1961 Production value of potatoes tops all other crops in Idaho.

1967 Simplot and Ray Kroc agree to sole use of Simplot frozen French fries at McDonald’s with a handshake.

1970 Potato chip sales top $1 billion.

1971 Per capita consumption of processed potato products surpasses that of fresh potatoes in the U.S.

1972 Dr. Robert Atkins introduces his high-protein, high-fat, low-carbohydrate diet program.

1976 The phrase ‘couch-potato’ is coined by a cartoonist.

1990 Northeast and Midwest farmers produce 29 percent of the U.S. potato crop. Pacific Northwest farmers produce 65 percent of the U.S. potato crop. Idaho Potato Exposition opens at Blackfoot, Idaho, as a museum to promote potato industry.

1992 Vice President Dan Quayle fails to correctly spell potato at a Trenton, NJ, elementary school.

1994 The character of Potato Buddy, later re-christened Spuddy Buddy, was created by the Idaho Potato Commission to help promote the Idaho potato.

1997 Idaho produces 5.6 million metric tons of potatoes, mostly Russet Burbanks.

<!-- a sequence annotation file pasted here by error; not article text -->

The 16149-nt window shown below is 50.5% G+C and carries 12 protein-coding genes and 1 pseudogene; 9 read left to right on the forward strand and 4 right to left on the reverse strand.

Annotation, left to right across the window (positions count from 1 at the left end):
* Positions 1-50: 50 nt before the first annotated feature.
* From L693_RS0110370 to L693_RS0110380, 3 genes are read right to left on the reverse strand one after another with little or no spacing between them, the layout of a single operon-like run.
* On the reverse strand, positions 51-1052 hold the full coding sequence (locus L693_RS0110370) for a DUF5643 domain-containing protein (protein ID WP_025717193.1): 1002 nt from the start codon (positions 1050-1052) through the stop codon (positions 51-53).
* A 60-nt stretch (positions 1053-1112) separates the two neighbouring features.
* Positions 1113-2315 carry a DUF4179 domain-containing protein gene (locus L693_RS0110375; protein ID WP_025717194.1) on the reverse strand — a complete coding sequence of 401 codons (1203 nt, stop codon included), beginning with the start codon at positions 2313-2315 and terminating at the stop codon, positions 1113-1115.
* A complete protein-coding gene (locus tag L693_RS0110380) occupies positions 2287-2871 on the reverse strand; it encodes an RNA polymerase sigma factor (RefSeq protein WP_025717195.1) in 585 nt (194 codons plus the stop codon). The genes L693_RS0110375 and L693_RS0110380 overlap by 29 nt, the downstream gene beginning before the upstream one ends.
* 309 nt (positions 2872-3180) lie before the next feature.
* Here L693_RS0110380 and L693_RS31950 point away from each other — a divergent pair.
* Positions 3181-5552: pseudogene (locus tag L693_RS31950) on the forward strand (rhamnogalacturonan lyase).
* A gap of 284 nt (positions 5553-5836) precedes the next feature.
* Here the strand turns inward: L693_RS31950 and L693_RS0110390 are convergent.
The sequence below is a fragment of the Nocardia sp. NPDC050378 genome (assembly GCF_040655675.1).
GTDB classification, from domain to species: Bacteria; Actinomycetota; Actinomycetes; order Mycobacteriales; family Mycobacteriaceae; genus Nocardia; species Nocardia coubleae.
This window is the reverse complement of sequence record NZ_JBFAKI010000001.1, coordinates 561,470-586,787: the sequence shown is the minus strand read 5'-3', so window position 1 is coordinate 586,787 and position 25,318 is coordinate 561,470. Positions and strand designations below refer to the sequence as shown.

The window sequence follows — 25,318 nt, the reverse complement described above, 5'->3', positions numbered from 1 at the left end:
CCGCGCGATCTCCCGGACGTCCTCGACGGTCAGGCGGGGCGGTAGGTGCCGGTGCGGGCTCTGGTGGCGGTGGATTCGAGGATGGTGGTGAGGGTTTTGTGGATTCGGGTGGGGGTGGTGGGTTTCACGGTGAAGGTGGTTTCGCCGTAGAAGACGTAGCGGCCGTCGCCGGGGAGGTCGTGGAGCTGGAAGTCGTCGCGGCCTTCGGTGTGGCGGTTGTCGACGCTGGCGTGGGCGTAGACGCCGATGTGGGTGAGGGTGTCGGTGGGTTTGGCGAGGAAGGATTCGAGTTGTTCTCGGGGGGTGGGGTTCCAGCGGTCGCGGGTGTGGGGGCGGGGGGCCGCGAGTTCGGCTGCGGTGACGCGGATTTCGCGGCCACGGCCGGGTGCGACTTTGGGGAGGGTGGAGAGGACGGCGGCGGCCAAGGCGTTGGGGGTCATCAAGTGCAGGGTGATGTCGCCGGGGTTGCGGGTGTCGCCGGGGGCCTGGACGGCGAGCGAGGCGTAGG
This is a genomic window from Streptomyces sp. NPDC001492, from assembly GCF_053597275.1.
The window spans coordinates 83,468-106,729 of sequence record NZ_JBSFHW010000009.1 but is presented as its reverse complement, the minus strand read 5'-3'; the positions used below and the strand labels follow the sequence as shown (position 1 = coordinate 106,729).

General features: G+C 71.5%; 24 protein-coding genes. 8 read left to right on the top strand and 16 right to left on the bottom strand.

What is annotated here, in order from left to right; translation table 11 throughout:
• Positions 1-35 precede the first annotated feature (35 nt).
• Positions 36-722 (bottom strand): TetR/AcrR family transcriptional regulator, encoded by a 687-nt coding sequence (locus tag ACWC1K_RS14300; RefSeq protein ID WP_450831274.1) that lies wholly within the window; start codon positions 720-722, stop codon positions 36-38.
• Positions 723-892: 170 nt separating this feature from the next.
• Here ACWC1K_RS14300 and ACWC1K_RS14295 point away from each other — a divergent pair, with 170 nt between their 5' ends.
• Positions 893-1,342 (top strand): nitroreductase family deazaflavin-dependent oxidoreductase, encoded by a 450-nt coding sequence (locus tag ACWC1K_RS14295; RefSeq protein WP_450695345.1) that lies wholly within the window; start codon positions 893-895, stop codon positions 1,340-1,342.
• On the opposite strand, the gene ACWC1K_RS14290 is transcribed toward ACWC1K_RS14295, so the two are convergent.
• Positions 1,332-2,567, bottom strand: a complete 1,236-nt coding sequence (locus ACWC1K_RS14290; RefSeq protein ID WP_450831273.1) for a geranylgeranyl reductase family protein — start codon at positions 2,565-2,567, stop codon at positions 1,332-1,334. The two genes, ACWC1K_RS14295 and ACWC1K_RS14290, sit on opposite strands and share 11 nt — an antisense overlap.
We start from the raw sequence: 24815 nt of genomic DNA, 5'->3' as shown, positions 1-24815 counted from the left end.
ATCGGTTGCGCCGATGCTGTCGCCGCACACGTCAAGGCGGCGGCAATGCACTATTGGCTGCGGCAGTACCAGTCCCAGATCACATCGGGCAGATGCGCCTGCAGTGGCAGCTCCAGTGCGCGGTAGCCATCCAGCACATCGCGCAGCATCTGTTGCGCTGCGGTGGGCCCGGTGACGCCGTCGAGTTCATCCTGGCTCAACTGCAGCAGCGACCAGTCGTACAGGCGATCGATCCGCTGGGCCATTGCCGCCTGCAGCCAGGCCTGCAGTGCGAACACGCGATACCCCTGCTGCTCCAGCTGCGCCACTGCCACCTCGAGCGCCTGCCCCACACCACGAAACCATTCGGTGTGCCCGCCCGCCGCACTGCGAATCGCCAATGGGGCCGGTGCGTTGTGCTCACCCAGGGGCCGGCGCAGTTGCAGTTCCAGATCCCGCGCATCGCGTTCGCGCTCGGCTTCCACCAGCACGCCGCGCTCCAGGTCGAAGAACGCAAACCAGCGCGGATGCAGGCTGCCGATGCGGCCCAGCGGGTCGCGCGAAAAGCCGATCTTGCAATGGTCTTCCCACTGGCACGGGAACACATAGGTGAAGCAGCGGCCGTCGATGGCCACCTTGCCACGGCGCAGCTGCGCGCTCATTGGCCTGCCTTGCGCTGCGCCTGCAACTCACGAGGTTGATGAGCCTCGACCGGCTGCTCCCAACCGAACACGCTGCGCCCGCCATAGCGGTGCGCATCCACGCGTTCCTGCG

2000 Russet Burbank represents 74 percent of Idaho’s total potato production.

2001 Per capita utilization of frozen potato products in U.S. is estimated at 29.4 pounds per person.

2002 McDonald’s USA announces plan to reduce trans fat from French fries. U.S. is fourth behind China, Russia, and India in potato production with 21,011,030 metric tons.

2004 The low-carbohydrate diet vilifying the consumption of potatoes, promoted by Dr. Robert Atkins, peaks. J.R. Simplot Co. introduces Infinity Fry™, a zero-grams trans fat frozen French fry.

2006 Canada, Korea, Mexico ban Idaho potatoes and soils after potato cyst nematode (PCN) is found at an Idaho grading plant.

2007 J.R. Simplot, 97, crashes scooter at Boise State University football game in Phoenix,
Arizona, but recovers after surgery.